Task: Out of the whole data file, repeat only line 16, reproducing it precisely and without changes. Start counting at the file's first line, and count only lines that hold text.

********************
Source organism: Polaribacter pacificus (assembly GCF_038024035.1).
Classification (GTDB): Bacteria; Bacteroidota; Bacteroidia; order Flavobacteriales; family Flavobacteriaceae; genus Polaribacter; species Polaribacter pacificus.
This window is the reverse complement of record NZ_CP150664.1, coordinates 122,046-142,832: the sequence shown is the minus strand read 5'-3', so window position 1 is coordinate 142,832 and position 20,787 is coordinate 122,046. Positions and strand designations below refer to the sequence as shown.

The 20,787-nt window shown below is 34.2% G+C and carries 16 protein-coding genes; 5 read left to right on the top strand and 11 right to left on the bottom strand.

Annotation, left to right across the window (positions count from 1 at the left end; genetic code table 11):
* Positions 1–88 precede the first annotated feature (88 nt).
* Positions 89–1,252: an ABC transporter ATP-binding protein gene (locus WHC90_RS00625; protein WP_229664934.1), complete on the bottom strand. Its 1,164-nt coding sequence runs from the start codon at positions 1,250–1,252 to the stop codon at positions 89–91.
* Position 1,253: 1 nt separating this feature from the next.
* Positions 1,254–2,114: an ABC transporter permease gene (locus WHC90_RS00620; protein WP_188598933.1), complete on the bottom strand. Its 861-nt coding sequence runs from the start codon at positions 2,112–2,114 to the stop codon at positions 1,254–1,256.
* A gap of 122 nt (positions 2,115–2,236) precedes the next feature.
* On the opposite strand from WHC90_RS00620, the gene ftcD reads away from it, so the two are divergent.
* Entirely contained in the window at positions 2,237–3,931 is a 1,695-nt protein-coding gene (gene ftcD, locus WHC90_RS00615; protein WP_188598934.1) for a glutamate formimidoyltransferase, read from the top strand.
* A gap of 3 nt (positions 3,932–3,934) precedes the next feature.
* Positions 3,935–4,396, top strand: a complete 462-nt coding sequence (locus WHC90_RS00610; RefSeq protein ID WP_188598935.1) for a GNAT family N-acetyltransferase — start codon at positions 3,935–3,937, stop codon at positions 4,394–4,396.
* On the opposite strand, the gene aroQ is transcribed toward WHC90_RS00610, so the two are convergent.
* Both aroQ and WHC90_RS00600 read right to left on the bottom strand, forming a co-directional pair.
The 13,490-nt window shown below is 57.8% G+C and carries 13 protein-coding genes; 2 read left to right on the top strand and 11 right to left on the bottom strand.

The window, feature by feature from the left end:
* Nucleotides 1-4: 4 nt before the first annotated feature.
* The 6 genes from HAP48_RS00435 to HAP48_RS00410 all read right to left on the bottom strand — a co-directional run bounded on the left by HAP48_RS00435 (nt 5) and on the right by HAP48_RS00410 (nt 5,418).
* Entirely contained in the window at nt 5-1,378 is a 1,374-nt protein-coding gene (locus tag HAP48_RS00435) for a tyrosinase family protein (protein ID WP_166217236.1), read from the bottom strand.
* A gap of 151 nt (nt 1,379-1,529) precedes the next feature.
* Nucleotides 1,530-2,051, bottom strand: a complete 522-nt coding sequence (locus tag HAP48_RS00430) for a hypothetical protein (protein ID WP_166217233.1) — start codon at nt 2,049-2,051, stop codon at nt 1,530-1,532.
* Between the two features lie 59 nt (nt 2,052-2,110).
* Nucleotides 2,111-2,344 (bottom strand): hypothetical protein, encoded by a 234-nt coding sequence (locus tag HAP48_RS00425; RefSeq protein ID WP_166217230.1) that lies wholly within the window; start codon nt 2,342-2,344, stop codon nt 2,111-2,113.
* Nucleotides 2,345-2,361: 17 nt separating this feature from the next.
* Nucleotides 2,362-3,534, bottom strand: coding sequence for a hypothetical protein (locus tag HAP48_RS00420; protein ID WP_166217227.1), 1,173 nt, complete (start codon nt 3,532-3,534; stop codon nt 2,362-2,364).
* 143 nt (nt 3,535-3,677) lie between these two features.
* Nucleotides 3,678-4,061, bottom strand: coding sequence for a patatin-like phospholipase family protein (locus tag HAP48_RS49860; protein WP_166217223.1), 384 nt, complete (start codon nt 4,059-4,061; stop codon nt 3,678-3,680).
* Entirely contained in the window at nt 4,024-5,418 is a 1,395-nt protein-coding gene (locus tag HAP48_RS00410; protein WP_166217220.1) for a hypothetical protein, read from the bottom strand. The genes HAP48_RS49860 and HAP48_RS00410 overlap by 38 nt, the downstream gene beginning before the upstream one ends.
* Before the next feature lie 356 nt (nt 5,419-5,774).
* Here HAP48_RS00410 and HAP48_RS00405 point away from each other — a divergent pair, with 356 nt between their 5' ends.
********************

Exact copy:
* Both aroQ and WHC90_RS00600 read right to left on the bottom strand, forming a co-directional pair.